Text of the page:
Orions 2: The Deckmasters
Developer: MoreGames Entertainment
Publisher: Chillingo Ltd
Genre: Collectable Card, Deck Fighting
Release: May 19, 2011
Orions 2: The Deckmasters, sequel to Orions: Legend of Wizards, is a collectable card game for iOS. In-that you use a deck of cards while flying around the map trying to secure land while battling and gaining XP and cards when you win.
The idea is you travel around the over-world map moving one spot at a time while trying to secure locations, while the antagonist is doing the same. There’s a story thrown in there somewhere but it’s mostly just an excuse for some card battlin’ action and is largely superfluous.
In the interest of full disclosure, I have very little experience with this genre so some of my points may be irrelevant if you’re a seasoned player. That said, this is not the sort of game that I would recommend jumping into if you’re new to the genre. It took a long series of deaths before I eventually got the hang of what you’re suppose to do. The beginning intro does little to explain the depth of how the game should actually be played. Admittedly, I don’t know have a clue as to how you would teach someone to really play this, and once I finally got the hang of it, I certainly found myself enjoying what the genre has to offer.
Fights are laid out in a two row grid with five spaces for cards on each side. You face off against your opponent laying out cards, which will for the most part attack the card directly in-front of it. There are a few cards that vary this to an extent, but the majority of the battles you’ll be doing will be head to head on each card. The cards are all categorised by elemental symbols: earth, fire, air and water. Each category has a mixture of spells, abilities and monsters at your disposal.
Orions 2 controls like you’d imagine, you simply touch the element you want to draw a card from, select the card and drag it where you want it placed. Once you’ve played a card, you can use the abilities of other cards already on the grid. If there isn’t an opposing card, then you attack the caster, whose energy needs to be depleted in order to win the match.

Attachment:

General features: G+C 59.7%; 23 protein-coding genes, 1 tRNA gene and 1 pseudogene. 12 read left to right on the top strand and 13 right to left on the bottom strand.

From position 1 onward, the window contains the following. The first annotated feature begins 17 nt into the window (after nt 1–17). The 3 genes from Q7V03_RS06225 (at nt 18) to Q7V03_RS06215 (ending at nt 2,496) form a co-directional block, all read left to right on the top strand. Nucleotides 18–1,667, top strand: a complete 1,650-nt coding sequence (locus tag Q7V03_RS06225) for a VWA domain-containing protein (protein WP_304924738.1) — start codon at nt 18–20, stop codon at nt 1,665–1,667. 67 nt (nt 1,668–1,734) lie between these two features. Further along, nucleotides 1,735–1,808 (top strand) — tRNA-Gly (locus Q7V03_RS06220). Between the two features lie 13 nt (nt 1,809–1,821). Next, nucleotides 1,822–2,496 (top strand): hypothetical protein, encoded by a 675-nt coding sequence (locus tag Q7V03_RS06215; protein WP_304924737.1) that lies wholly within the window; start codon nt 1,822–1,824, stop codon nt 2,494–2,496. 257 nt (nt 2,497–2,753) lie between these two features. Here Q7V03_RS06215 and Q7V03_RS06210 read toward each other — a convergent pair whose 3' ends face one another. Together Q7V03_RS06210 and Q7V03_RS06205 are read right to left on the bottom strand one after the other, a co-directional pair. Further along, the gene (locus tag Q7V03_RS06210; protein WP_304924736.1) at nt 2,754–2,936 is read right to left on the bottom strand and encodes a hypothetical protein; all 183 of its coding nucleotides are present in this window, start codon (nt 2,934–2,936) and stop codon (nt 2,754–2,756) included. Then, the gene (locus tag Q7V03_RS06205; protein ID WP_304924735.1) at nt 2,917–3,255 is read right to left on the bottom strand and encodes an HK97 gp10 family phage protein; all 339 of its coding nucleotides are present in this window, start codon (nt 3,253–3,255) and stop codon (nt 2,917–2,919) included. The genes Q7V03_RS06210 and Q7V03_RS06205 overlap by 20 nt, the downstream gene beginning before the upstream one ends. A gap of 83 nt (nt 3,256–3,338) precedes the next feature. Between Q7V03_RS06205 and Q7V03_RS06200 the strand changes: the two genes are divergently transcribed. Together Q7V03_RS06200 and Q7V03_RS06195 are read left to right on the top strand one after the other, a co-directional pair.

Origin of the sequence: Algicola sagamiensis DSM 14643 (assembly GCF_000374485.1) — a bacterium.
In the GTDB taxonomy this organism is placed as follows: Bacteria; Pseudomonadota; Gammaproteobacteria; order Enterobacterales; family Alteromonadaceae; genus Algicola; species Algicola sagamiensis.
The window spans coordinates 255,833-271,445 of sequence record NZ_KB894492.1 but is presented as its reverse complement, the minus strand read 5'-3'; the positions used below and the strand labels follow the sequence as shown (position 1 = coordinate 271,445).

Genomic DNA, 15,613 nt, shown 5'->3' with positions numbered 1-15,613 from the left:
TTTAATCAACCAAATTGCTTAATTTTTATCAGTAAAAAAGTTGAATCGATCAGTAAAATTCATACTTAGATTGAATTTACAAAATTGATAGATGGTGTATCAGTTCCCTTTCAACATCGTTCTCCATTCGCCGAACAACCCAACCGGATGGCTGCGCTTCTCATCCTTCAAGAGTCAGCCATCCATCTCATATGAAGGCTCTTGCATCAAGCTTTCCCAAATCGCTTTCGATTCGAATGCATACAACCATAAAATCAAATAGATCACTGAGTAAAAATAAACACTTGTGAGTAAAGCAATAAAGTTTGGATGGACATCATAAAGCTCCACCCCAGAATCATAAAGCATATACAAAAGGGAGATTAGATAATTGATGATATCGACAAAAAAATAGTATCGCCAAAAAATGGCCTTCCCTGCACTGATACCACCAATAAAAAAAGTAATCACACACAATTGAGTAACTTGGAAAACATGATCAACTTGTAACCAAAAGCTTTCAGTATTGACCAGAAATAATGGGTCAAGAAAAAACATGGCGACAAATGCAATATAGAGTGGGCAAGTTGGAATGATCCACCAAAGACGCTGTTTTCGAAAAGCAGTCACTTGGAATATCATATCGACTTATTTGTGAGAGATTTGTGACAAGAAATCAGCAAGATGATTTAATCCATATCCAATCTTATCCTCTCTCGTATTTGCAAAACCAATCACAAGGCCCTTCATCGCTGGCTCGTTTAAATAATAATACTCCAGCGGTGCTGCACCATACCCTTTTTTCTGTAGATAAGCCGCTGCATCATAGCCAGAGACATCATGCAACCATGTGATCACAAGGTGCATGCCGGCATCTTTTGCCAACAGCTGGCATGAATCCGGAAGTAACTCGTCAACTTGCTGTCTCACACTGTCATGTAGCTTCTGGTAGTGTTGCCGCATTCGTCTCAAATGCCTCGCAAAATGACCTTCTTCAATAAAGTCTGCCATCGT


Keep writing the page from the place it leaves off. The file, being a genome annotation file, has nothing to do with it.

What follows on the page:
For a collectable card game, I’m actually surprised there aren’t any micro-transactions for further decks. Everything you need, you will collect through the game. I was happy to find that the developer decided not to nickel and dime me to death.
Aside of the main campaign there’s also a verity of quick duels that you can do online, with a friend or against the CPU. Personally, I spent almost all my time in the campaign but these results will, of course, vary depending on your circle of friends and play habits.
I have to say, I wasn’t in love with the art direction in Orions 2. Collectable card games rely heavily on the art of each card. While there were certainly some stand outs, I mostly felt this to be a bit derivative. It’s certainly serviceable, but ultimately unremarkable. However, I’ve discovered that I’m really not the target audience for this sort of game so maybe that’s just a bias. The music was appropriately ominous and did a good job of setting the mood. It actually reminded me of a PC role playing game from the mid 90’s. I’m not saying that in a negative way either. It reminded me of a game I would have played during my youth. It kind of made me all warm and fuzzy inside.
While I will admit that Orions 2: The Deckmasters did little to change my mind that collectable card games aren’t for me. And it certainly didn’t play nice when I was trying to learn the ropes, I still had a good time with the game. There are some really solid and deep play mechanics. I wouldn’t recommend this as your first deck fighting game, but I don’t think it’s meant to be. This is a game designed for a seasoned player and if that’s you, there’s certainly a lot of game in there for a measly 3 bones. Especially considering you don’t have to purchase any additional decks with your hard earned cash to stay competitive.